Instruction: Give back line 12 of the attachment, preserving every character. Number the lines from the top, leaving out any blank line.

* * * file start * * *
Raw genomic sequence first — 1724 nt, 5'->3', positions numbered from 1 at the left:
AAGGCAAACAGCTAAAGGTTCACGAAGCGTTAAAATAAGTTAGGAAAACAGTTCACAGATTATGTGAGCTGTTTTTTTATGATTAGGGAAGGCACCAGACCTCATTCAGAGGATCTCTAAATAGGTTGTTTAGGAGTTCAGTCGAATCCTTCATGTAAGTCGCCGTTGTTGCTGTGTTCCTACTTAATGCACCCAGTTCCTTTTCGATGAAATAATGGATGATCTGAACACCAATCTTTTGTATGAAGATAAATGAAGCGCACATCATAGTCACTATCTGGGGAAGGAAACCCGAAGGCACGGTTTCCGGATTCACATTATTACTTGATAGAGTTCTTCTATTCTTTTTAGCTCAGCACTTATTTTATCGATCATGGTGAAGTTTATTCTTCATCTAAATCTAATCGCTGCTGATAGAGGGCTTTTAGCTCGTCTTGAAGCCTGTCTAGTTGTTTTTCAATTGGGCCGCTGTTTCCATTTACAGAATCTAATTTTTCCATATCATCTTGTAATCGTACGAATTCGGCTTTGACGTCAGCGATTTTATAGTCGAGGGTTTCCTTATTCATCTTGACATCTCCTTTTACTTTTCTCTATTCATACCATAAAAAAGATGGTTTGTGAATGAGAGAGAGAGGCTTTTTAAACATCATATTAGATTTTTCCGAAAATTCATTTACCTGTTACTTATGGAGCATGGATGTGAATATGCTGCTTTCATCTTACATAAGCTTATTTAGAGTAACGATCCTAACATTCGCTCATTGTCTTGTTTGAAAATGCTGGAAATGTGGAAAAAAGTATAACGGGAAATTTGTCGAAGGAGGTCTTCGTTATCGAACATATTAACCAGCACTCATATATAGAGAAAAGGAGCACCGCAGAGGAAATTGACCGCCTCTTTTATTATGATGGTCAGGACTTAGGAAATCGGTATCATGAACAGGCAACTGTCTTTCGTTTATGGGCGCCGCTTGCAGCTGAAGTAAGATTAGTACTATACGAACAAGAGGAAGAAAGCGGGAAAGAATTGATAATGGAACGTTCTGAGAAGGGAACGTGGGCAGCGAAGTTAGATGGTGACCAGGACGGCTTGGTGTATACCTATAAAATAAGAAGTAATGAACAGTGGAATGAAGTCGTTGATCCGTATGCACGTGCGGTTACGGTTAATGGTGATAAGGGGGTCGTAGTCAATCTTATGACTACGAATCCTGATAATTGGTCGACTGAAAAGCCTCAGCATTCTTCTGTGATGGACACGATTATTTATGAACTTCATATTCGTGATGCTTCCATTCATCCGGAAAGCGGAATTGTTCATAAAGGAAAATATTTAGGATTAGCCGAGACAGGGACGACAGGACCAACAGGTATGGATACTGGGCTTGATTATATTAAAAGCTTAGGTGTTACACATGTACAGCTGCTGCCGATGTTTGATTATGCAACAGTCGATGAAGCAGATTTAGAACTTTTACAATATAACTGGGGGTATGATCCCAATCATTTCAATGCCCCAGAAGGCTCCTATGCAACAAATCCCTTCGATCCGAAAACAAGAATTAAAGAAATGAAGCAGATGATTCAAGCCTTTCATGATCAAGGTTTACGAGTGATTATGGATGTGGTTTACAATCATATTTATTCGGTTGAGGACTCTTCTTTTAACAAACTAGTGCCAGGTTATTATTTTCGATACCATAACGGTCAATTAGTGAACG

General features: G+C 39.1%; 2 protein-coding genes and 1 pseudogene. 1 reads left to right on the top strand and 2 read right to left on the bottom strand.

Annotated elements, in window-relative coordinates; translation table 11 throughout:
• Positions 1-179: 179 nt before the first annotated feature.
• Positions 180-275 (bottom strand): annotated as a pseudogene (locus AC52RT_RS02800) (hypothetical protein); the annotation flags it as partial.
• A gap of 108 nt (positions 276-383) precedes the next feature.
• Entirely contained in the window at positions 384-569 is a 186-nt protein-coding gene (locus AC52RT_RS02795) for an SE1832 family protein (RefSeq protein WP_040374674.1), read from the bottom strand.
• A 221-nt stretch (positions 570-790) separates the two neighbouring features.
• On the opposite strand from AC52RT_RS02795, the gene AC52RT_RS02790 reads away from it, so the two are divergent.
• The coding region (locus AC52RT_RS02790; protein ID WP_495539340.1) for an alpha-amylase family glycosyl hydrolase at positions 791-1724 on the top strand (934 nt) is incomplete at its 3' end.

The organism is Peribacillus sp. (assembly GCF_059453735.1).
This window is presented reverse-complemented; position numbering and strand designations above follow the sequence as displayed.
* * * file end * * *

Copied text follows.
The organism is Peribacillus sp. (assembly GCF_059453735.1).